Descriptions:

Now Available!

WPPSI-IV is available on Q-interactive! Learn More

The WPPSI–IV is an innovative measure of cognitive development for preschoolers and young children that’s rooted in contemporary theory and research that also places a strong emphasis on child-friendly, developmentally appropriate features and includes new processing speed tasks, the addition of working memory subtests, an expanded factor structure. The extensive enhancements are targeted to benefit both children and examiners.

Content & Administration

Based on the most current literature in the field and feedback from experts and clinicians, the WPPSI–IV includes extensive content changes including new processing speed measures, the addition of working memory subtests and an expanded factor structure that includes new and separate visual spatial and fluid reasoning composites for ages 4:0 – 7:7.

New Working Memory subtests

Picture Memory and Zoo Locations, the two new working memory subtests provide age appropriate, engaging tasks for children as young as 2 ½. These reliable and child-friendly measures were specifically designed to help detect emerging working memory difficulties for early intervention.

Expanded and Updated Factor Structure

For both age bands the test structure includes three levels of interpretation: Full scale, Primary Index scale and Ancillary Index scale levels.

The Primary Index scales include:

  • Verbal Comprehension Index (VCI)
  • Visual Spatial Index (VSI)
  • Working Memory Index (WMI)
  • Fluid Reasoning Index (FRI)
  • Processing Speed Index (PSI)

The Ancillary Index scales include:

  • Vocabulary Acquisition Index (VAI)
  • Nonverbal Index (NVI)
  • General Ability Index (CAI)
  • Cognitive Proficiency Index (CPI)

To view the test framework for each age band.

 

 

Features & Benefits

Improved Developmental Appropriateness

With consideration of the unique challenges of assessing young children, the WPPSI–IV was redesigned to strengthen the emphasis on ensuring all aspects of the WPPSI–IV are developmentally appropriate.

New Processing Speed Subtests

The three new game-like subtests offer engaging art and use an ink dauber to indicate responses, which minimizes fine motor demands. Each subtest is built with careful consideration to the cognitive, motor, and language development of young children.

  • Bug Search and Animal Coding are adaptations of WPPSI–III Symbol Search and Coding
  • Cancellation is a more developmentally appropriate adaptation of the WISC–IV version

Simplified Instructions

  • Simplified and shortened directions for children
  • Demonstration, sample and teaching items used whenever possible to ensure clarity of task demands

More Efficient Test Administration

Numerous updates make administration as efficient and user-friendly as possible.

  • Testing time is maintained or reduced while construct coverage is increased.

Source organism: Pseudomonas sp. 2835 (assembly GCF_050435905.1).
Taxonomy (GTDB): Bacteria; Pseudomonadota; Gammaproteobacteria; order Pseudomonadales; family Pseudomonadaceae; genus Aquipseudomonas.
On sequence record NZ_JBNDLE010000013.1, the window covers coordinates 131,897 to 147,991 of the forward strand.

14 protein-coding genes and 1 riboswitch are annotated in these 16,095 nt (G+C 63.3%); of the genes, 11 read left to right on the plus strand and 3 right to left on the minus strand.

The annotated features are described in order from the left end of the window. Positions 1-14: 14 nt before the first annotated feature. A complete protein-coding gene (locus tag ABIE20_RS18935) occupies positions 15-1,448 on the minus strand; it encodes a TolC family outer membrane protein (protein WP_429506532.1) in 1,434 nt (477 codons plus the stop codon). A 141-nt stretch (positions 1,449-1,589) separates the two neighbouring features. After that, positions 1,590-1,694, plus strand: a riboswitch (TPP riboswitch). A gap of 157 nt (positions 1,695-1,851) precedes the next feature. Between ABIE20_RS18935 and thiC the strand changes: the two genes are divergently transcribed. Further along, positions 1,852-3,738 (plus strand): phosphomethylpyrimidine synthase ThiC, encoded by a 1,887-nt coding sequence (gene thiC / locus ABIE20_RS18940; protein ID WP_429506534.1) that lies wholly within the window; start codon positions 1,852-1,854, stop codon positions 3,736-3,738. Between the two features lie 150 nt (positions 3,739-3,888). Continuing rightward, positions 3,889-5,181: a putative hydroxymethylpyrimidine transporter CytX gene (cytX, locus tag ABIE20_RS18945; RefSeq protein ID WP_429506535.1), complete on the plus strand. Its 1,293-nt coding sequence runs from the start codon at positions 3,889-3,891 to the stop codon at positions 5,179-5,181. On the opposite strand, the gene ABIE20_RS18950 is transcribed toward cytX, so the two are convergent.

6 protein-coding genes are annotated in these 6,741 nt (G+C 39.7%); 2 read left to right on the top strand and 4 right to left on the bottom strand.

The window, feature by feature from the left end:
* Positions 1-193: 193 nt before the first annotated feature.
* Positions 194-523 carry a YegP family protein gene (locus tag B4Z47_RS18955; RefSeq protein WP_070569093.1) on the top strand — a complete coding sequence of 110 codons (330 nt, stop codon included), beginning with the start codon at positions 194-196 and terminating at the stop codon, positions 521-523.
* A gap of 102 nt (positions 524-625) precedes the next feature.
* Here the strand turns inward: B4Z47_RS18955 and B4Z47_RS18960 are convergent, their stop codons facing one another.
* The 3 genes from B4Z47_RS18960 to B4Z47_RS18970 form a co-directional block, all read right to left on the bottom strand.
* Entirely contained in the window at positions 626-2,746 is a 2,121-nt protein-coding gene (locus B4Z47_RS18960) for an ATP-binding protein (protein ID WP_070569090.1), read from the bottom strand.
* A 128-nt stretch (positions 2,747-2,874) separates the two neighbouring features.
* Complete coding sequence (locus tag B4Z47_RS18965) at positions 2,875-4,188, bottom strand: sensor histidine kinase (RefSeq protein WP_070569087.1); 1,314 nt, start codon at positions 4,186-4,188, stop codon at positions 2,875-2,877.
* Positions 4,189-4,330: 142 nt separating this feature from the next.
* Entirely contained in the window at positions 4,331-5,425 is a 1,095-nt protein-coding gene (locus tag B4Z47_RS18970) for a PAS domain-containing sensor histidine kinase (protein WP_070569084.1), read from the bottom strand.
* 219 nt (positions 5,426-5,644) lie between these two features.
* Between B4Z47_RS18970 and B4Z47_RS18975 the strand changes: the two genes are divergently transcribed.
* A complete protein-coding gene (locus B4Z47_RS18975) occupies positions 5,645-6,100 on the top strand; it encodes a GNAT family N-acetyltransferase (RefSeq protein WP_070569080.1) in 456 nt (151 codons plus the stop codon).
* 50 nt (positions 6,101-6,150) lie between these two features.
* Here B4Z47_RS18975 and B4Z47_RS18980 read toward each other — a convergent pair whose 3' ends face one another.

• Clear and concise examiner instructions, including shortened discontinue criteria and simplified substitution, invalidation, and proration rules.
  • Stimulus book contents distributed to maximize portability
  • New and durable storage solutions for manipulatives, including puzzles.

Improved Clinical Utility

Updates increase the practical usefulness of the WPPSI–IV.

  • Age range extended upward to 7 years 7 months
  • Scoring approach expanded to include strengths and weaknesses analysis at the index level
  • Reduced expressive language requirements
  • Updated and new special group studies
  • Statistical linkage to WIAT®–III
  • Updated validity studies with other measures including WPPSI–III, WISC®–IV, Bayley–III, DAS™–II, NNAT®2, selected NEPSY®–II subtests, WIAT–III, and select BASC™–2 scales

Updated and Improved Psychometric Properties

  • Updated normative sample standardized on 1,700 children ages 2:6–7:7
  • The normative sample was stratified to match current U.S. census data based on sex, race/ethnicity, parent education level, and geographical region for each group
  • Improved subtest floors and ceilings
  • Comparable or improved reliability for subtest and composite scores

Users & Applications

Clinical psychologists, school psychologists, and neuropsychologists working in schools, clinics, hospitals, universities and forensics use the WPPSI–IV to help:

  • Identify and qualify students with cognitive delays for special services
  • Evaluate children for cognitive delays, intellectual disabilities, autism and giftedness
  • Determine admittance eligibility for private schools
  • Determine the impact of traumatic brain injury on cognitive functions in children
  • Determine cognitive ability of children in question during custody hearings

Two options for scoring and reporting the WPPSI-IV are now available on Q-global.

The first option is to pay per-report. Customers who administer the WPPSI-IV only a few times each year, or those who want the flexibility to pay only as the assessment is used, may prefer this option.